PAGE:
Chitwan National Park

We had a memorable drive to Chitwan National Park. Memorable by the beautiful landscape, but perhaps more so by the traffic jam. The day before, a villager of Mugling had been hit and killed by a bus (There is only one east-west highway in this part of Nepal.) and the villagers used a technique they had learned from Maoist rebels, i.e., to take the highway in blackmail. Can't say as we blame them too much. We awaited a decision for four hours before our driver heroically got us past the now-starting traffic and on the road to Chitwan.

Traffic blockageTraffic blockage
Traffic blocked on the bridge at MuglingHard to see, but there are cars parked
all the way on the left
Traffic blockageTraffic blockage
On the bridgeWhew! Later, beautiful scenery

We stayed at the Island Jungle Resort, which is quite nice, though a tad primitive for us. The room/hut was fine, but electricity was only available in the evening from about 18:30 to 21:30. For light, they provided us with a lit Coleman lantern, which was more aromatic than bright. The food in the central dining hall was quite good, better than we expected. We found the restaurant's opening hours to be too strict, though. They had a very good program, which included some stick dancers in the evening from the local Tharu villages. And they did try to find a rhino for us to see. Unfortunately, we saw no rhinoceroses or tigers, only two woodpeckers and (maybe) a monkey. But we got to know an elephant named Saraswati quite intimately, especially John.

Island Jungle ResortIsland Jungle Resort
Our lodging (on the left)The Narayani River flowed in front of the hut
Island Jungle ResortDancers
The only rhino we sawTharu stick dancers

About dawn (06:00), John went on an organized nature walk, which was interesting and good exercize. The only animals he saw, though, were some spotted deer on shore of the river right across from the resort!

Nature walkNature walk
The jungle at 06:16Walking through reeds
Nature walkNature walk
A tiger's footprint, we were toldSpotted deer

Because of the traffic jam at Mugling, we had arrivedfour hours late, so we missed our scheduled afternoon elephant ride, the participants of which saw three rhinos. So we had our own ride the next morning, for just the two of us, which meant we were less crowded than with the usual group of four (plus mahout). Our elephant was named Saraswati.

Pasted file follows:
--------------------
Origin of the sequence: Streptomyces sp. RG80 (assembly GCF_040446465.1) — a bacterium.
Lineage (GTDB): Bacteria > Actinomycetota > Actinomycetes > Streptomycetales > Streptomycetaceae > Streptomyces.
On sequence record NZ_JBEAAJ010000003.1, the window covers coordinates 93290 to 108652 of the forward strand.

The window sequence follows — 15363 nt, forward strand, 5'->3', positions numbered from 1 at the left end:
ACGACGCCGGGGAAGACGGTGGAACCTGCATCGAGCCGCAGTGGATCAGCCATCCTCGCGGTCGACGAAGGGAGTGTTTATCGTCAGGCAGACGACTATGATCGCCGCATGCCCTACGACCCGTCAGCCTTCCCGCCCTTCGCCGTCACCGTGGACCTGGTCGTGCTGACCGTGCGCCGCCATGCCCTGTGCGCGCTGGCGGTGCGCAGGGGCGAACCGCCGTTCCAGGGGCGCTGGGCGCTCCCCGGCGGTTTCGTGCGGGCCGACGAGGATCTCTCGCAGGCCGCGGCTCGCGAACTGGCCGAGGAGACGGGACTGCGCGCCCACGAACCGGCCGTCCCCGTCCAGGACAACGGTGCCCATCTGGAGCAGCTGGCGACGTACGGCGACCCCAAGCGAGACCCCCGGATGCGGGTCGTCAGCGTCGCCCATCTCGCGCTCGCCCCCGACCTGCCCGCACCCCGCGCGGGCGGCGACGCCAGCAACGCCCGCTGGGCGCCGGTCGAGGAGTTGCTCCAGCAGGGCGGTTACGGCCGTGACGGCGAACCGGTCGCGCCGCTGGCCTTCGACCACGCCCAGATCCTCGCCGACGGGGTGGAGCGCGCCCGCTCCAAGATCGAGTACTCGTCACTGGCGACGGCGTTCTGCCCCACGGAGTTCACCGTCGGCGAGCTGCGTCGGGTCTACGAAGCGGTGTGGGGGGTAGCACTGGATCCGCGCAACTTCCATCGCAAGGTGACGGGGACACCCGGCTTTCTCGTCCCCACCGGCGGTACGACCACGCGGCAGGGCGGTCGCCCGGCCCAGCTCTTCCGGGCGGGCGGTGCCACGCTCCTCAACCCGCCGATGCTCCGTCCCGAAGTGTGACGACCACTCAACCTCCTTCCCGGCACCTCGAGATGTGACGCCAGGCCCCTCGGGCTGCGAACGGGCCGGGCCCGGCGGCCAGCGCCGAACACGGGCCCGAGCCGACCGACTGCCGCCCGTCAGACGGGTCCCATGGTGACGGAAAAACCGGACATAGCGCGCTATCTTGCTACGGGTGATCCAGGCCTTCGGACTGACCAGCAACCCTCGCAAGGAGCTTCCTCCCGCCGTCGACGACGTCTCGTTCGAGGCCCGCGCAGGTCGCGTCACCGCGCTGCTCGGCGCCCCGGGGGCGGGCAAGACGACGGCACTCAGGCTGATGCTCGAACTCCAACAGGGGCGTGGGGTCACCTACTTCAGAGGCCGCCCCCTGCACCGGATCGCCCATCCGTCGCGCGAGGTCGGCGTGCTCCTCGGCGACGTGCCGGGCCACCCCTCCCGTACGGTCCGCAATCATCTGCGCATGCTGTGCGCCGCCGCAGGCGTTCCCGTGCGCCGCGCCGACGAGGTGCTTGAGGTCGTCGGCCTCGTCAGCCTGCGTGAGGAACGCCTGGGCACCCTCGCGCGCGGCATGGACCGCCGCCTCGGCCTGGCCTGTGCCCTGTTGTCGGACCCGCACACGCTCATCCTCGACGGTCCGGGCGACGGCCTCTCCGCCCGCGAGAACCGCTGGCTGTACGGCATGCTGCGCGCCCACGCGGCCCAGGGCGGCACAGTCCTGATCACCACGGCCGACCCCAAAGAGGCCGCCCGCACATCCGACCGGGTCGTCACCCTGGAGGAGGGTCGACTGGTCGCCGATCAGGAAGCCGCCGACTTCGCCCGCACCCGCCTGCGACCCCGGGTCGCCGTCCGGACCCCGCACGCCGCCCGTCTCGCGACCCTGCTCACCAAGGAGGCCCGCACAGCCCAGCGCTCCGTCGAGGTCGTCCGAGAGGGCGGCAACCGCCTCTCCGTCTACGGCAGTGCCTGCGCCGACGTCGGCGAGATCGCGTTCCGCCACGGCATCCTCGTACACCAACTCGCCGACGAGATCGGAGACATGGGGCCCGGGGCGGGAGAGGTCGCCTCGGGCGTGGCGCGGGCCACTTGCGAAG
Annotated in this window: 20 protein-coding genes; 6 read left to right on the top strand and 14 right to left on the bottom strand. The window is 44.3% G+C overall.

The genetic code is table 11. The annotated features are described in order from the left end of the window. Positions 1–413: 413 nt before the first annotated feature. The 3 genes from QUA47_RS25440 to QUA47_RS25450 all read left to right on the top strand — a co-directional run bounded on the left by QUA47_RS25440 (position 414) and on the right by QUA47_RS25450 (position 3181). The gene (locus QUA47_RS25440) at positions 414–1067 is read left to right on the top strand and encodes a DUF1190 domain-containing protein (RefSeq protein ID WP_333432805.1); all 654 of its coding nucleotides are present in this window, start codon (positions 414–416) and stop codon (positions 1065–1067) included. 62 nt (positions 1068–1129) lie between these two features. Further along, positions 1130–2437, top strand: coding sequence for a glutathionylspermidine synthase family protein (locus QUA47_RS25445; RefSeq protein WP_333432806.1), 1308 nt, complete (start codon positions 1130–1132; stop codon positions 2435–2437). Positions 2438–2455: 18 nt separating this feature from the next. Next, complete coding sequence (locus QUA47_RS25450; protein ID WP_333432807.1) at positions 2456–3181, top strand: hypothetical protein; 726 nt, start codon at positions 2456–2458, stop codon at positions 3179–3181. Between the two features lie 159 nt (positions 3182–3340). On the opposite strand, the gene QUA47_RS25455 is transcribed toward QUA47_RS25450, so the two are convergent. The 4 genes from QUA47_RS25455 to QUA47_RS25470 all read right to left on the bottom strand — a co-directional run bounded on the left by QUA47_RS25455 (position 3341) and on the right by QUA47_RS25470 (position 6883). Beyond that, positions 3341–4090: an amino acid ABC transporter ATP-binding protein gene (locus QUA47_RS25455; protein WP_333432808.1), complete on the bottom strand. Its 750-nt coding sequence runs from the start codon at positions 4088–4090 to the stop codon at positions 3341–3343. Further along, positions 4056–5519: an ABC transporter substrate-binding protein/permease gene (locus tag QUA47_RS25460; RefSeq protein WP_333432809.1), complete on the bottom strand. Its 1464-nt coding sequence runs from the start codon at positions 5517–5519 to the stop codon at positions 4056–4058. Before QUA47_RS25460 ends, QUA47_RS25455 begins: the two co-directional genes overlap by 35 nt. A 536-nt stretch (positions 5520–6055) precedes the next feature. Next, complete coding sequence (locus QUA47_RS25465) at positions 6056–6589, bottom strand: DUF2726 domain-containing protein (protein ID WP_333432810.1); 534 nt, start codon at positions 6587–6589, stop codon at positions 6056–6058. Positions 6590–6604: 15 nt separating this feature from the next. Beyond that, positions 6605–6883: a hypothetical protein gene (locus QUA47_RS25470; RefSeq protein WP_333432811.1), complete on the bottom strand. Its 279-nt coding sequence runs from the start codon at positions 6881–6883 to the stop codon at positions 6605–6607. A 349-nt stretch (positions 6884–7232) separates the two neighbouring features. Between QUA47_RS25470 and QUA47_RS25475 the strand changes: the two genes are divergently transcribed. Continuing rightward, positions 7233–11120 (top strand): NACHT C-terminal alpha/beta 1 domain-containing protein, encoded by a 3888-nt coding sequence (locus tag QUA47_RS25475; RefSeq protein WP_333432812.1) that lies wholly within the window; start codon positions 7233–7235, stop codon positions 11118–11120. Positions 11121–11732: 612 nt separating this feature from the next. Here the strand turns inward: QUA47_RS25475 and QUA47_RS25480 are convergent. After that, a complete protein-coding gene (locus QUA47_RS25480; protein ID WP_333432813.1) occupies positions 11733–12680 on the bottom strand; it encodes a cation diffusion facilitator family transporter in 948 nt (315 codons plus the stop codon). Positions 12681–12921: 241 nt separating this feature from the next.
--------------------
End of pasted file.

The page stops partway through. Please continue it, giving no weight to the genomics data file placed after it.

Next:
Saraswati All aboard
Here's how a tourist gets on an elephant
We're off We're off
Saraswati takes us for a jungle ride

Riding on an elephant is ... interesting and somewhat athletic. You're stuck on this platform on his back, with a rail in between your legs. As it walks, the elephant combines a forward-backward rock with a double left-right lean, so the result is a slow figure-eight-shaped roll which gives your spine a real workout. If you get a leg cramp, as John did, there's no way to straighten it out to alleviate the pain. Still, it was a thrill.

Alas, no rhinos were to be seen. In the afternoon, the manager wanted to give us another elephant ride in order to try again to see a rhino. But we were so stiff and sore from the morning's outing that we declined the offer. Instead, John and Saraswati went for a swim.

Getting on He's on her
Crawling on Hang on
Water Getting off
An elephant shower Graceful, he's not
Crawling aboard He's on
More grace He's on
Under he goes Wet
Oops! Wet but contented

That afternoon, there was a scheduled walk upstream with a boat ride back. We don't know if they offered it as a booby prize or because of their -- erroneous -- perception of our ancientness, but we got to ride up in the boat. Going against the stream, the boatmen would probably have preferred an empty boat. Fortunately, we're both lightweights!

Boat tripBoat trip
A boat ride up the river and backThe jungle along the Narayani River
SunsetIsland Jungle Resort
Sunset on the NarayaniIsland Jungle Resort on the river
Tharu houseTharu house
Tharu houses

The next morning early, we were driven on the "road" (really, a collection of pot-holes) back to Baratpur to catch our airplane to Kathmandu. We noted again the houses of the Tharus. They consist of bamboo and clay walls with thatched roofs most of the time and many are quite pretty. We were told that the Tharus were thought to have originally come to Nepal from Rajasthan sometime on the nineteeth century.

Arriving at the surprisingly small and simple Kathmandu domestic airport, we settled in in the northeastern suburub of Bodhnath, a center for immigrant Tibetan Buddhists.

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